The Psalms, he writes, “do not deny [suffering] or try to deceive us about it with pious words. They allow it to stand as a severe attack on the faith. Occasionally they no longer focus on suffering (Psalm 88), but they all complain to God. No individual can repeat the lamentation Psalms out of his own experience; it is the distress of the entire Christian community at all times, as only Jesus Christ has experienced it entirely alone, which is here unfolded. Because it happens with God's will, indeed because God knows it completely and knows it better than ourselves, only God himself can help. But therefore also must all our questions again and again assault God himself.

“There is in the Psalms no quick and easy resignation to suffering. There is always struggle, anxiety, doubt. God’s righteousness, which allows the pious to be met by misfortune but the godless to escape free, even God’s good and gracious will, is undermined (Psalm 44: 24). His behaviour is too difficult to grasp. But even in the deepest hopelessness, God alone remains the one addressed. Neither is help expected from men, nor does the distressed one in self-pity lose sight of the origin and goal of all distress, namely God. He sets out to do battle against God for God. The wrathful God is confronted countless times with his promise, his previous blessings, the honour of his name among men.

“ … There are no theoretical answers in the Psalms to all these questions [about God’s justice and motives], as there are none in the New Testament. The only real answer is Jesus Christ. But this answer is already sought in the Psalms. It is common to all of them that they cast every difficulty and agony on God: ‘We can no longer bear it, take it from us and bear it yourself, you alone can handle suffering.’ That is the goal of all of the lamentation Psalms. They pray concerning the one who took upon himself our diseases and bore our infirmities, Jesus Christ. They proclaim Jesus Christ to be the only help in suffering, for in him God is with us.

“ … But not only is Jesus Christ the goal of our prayer; he himself also accompanies us in our prayer. He, who has suffered every want and has brought it before God, has prayed for our sake in God’s name: ‘Not my will, but thine be done.’ For our sake he cried on the cross: ‘My God, my God, why has thou forsaken me?’ Now we know that there is no longer any suffering on earth in which Christ will not be with us, suffering with us and praying with us – Christ the only helper.

“On this basis the great Psalms of trust develop. Trust in God without Christ is empty and without certainty; it is only another form of self-trust. But whoever knows that God has entered into our suffering in Jesus Christ himself may say with great confidence: ‘Thou art with me; thy rod and thy staff, they comfort me’ (Psalms 23, 37, 63, 73, 91, 121).”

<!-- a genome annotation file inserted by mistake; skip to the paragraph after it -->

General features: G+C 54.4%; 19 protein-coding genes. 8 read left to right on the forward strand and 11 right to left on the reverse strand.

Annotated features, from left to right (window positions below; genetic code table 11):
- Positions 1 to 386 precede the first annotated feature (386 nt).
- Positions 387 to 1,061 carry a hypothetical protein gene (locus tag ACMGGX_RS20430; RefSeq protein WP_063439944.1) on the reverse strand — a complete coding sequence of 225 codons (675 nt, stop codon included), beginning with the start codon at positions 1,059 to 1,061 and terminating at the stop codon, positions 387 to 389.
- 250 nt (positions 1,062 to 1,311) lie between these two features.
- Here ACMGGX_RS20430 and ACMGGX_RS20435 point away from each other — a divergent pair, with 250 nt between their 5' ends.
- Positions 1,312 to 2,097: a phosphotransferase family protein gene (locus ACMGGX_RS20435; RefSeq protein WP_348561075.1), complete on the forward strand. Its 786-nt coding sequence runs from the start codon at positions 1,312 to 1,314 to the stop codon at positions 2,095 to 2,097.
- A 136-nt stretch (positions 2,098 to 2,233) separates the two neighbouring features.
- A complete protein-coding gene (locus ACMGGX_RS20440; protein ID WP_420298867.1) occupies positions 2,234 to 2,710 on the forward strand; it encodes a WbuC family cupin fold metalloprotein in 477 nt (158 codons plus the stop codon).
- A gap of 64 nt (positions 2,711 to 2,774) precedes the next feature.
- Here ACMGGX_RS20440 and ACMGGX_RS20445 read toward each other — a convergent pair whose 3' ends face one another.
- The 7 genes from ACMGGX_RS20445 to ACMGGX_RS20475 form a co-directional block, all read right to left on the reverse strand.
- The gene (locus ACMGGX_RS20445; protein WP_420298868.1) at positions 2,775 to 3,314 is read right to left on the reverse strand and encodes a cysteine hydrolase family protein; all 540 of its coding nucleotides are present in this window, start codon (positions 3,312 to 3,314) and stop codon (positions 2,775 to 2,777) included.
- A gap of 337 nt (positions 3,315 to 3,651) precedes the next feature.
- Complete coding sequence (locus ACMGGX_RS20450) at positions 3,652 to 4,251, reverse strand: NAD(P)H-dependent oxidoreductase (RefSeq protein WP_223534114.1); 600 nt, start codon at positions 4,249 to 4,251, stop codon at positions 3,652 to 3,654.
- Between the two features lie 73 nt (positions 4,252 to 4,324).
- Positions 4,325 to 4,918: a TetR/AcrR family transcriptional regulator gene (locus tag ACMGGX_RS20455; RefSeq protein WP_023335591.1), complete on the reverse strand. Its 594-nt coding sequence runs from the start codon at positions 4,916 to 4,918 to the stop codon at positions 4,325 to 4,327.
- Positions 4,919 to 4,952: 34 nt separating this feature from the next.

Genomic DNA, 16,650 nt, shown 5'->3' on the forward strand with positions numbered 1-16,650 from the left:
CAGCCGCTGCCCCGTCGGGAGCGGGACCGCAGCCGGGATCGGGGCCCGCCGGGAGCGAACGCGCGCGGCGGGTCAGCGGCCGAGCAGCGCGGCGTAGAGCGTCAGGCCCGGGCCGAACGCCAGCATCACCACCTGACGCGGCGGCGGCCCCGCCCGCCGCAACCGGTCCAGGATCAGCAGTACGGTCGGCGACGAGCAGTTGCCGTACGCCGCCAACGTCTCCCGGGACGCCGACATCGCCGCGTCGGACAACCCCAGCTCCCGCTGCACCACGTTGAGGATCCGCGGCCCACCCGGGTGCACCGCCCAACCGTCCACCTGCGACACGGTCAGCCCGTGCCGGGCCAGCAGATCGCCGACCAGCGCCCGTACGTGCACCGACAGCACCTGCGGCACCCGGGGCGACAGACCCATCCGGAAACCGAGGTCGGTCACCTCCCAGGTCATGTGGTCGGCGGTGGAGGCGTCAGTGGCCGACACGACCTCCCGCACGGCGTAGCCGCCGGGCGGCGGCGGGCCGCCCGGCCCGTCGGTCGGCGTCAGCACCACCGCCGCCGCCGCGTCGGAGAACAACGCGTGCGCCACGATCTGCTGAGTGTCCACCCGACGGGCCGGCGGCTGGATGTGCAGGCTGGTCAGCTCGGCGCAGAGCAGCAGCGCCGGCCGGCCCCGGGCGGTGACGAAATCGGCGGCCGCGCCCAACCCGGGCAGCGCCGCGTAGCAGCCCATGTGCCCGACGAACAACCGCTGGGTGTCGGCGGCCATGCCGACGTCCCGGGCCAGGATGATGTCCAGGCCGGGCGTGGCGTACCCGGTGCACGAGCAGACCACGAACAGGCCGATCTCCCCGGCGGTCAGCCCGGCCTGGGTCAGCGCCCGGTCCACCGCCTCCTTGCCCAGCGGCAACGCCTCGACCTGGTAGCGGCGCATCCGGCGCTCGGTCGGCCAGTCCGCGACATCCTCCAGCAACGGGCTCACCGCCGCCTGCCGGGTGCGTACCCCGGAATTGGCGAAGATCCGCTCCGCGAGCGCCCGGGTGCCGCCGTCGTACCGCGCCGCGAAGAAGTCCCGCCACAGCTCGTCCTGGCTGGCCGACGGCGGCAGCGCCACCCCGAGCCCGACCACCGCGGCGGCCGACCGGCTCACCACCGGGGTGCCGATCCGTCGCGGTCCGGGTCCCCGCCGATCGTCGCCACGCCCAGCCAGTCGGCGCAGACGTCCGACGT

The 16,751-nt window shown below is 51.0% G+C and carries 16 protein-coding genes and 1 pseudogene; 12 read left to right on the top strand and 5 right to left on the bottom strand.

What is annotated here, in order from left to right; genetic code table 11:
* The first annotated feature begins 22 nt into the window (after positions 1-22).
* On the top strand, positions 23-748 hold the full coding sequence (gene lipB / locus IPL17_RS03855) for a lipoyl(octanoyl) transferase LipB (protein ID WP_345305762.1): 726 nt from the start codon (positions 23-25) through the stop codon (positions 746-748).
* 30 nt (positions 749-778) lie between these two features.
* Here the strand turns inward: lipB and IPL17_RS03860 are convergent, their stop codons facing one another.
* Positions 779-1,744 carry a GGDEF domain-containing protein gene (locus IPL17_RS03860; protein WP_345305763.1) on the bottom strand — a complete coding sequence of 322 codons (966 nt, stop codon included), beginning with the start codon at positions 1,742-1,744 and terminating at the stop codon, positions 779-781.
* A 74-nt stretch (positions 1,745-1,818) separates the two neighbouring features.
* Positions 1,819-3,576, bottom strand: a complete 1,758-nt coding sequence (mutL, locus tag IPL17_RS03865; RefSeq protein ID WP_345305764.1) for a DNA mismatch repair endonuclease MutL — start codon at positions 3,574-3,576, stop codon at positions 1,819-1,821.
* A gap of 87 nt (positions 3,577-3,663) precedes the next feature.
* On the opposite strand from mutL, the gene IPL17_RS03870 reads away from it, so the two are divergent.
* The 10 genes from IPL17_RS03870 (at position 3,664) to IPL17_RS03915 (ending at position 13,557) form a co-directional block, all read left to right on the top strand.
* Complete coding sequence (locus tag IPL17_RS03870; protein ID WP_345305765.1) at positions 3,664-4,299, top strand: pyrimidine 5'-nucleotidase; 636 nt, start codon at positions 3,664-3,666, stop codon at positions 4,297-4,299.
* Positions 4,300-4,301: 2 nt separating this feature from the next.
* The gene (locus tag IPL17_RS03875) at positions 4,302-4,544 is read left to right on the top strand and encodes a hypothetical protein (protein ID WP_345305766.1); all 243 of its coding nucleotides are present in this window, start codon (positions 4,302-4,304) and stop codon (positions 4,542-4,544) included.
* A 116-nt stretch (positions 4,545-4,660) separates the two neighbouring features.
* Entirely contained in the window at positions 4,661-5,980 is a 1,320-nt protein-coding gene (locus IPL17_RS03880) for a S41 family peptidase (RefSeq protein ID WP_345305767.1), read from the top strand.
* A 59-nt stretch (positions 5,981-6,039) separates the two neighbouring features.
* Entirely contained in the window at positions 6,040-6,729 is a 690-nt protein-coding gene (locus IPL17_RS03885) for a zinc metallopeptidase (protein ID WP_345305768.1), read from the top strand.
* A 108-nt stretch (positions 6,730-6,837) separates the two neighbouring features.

Bonhoeffer was eventually executed in a Nazi concentration camp. He knew more than many about the difficulties in forgiving those who hate us. He wrote: “No section of the Psalter causes us greater difficulty today than the so-called imprecatory psalms … Every attempt to pray these psalms seems doomed to failure. They seem to be an example of what people think of as the religious first stage toward the New Testament. Christ on the cross prays for his enemies and teaches us to do the same. How can we still, with these Psalms, call for the wrath of God against our enemies? …

“The enemies referred to here are the enemies of the cause of God. It is therefore nowhere a matter of personal conflict. Nowhere does the one who prays these psalms want to take revenge into his own hands. He calls for the wrath of God alone (see Romans 12: 19). Therefore he must dismiss from his own mind all thought of personal revenge; he must be free from his own thirst for revenge. Otherwise, the vengeance would not be seriously commanded from [that is, prayed for from] God …

“God’s vengeance did not strike the sinners, but the one sinless man who stood in the sinners’ place, namely God's own Son. Jesus Christ bore the wrath of God, for the execution of which the psalm prays. He stilled God’s wrath toward sin and prayed in the hour of the execution of the divine judgment: ‘Father, forgive them, for they do not know what they do!’ No other than he, who himself bore the wrath of God, could pray in this way. That was the end of all phony thoughts about the love of God which do not take sin seriously. God hates and redirects his enemies to the only righteous one, and this one asks forgiveness for them. Only in the cross of Jesus Christ is the love of God to be found.

“Thus the imprecatory psalm leads to the cross of Jesus and to the love of God which forgives enemies. I cannot forgive the enemies of God out of my own resources. Only the crucified Christ can do that, and I through him. Thus the carrying out of vengeance becomes grace for all men in Jesus Christ …

“Even today I can believe the love of God and forgive my enemies only by going back to the cross of Christ, to the carrying out of the wrath of God. The cross of Jesus is valid for all men. Whoever opposes him, whoever corrupts the word of the cross of Jesus on which God’s wrath must be executed, must bear the curse of God some time or another …”